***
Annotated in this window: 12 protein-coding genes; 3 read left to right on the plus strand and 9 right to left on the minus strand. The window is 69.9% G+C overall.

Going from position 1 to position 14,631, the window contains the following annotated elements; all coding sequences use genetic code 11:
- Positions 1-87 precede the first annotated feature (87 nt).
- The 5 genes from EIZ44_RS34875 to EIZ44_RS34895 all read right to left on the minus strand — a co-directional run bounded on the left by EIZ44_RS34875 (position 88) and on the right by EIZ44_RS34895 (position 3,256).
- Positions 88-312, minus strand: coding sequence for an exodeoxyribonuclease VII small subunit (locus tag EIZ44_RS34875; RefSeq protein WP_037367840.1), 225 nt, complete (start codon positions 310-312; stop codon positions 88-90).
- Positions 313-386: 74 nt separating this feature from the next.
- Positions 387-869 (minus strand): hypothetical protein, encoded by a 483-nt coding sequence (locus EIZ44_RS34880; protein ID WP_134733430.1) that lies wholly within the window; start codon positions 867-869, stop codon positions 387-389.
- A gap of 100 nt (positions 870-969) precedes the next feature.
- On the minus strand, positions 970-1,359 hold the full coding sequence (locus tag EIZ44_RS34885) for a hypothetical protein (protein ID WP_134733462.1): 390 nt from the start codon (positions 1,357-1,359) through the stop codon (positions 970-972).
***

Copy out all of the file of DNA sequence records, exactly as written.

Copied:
Annotated in this window: 12 protein-coding genes; 3 read left to right on the plus strand and 9 right to left on the minus strand. The window is 69.9% G+C overall.

Going from position 1 to position 14,631, the window contains the following annotated elements; all coding sequences use genetic code 11:
- Positions 1-87 precede the first annotated feature (87 nt).
- The 5 genes from EIZ44_RS34875 to EIZ44_RS34895 all read right to left on the minus strand — a co-directional run bounded on the left by EIZ44_RS34875 (position 88) and on the right by EIZ44_RS34895 (position 3,256).
- Positions 88-312, minus strand: coding sequence for an exodeoxyribonuclease VII small subunit (locus tag EIZ44_RS34875; RefSeq protein WP_037367840.1), 225 nt, complete (start codon positions 310-312; stop codon positions 88-90).
- Positions 313-386: 74 nt separating this feature from the next.
- Positions 387-869 (minus strand): hypothetical protein, encoded by a 483-nt coding sequence (locus EIZ44_RS34880; protein ID WP_134733430.1) that lies wholly within the window; start codon positions 867-869, stop codon positions 387-389.
- A gap of 100 nt (positions 870-969) precedes the next feature.
- On the minus strand, positions 970-1,359 hold the full coding sequence (locus tag EIZ44_RS34885) for a hypothetical protein (protein ID WP_134733462.1): 390 nt from the start codon (positions 1,357-1,359) through the stop codon (positions 970-972).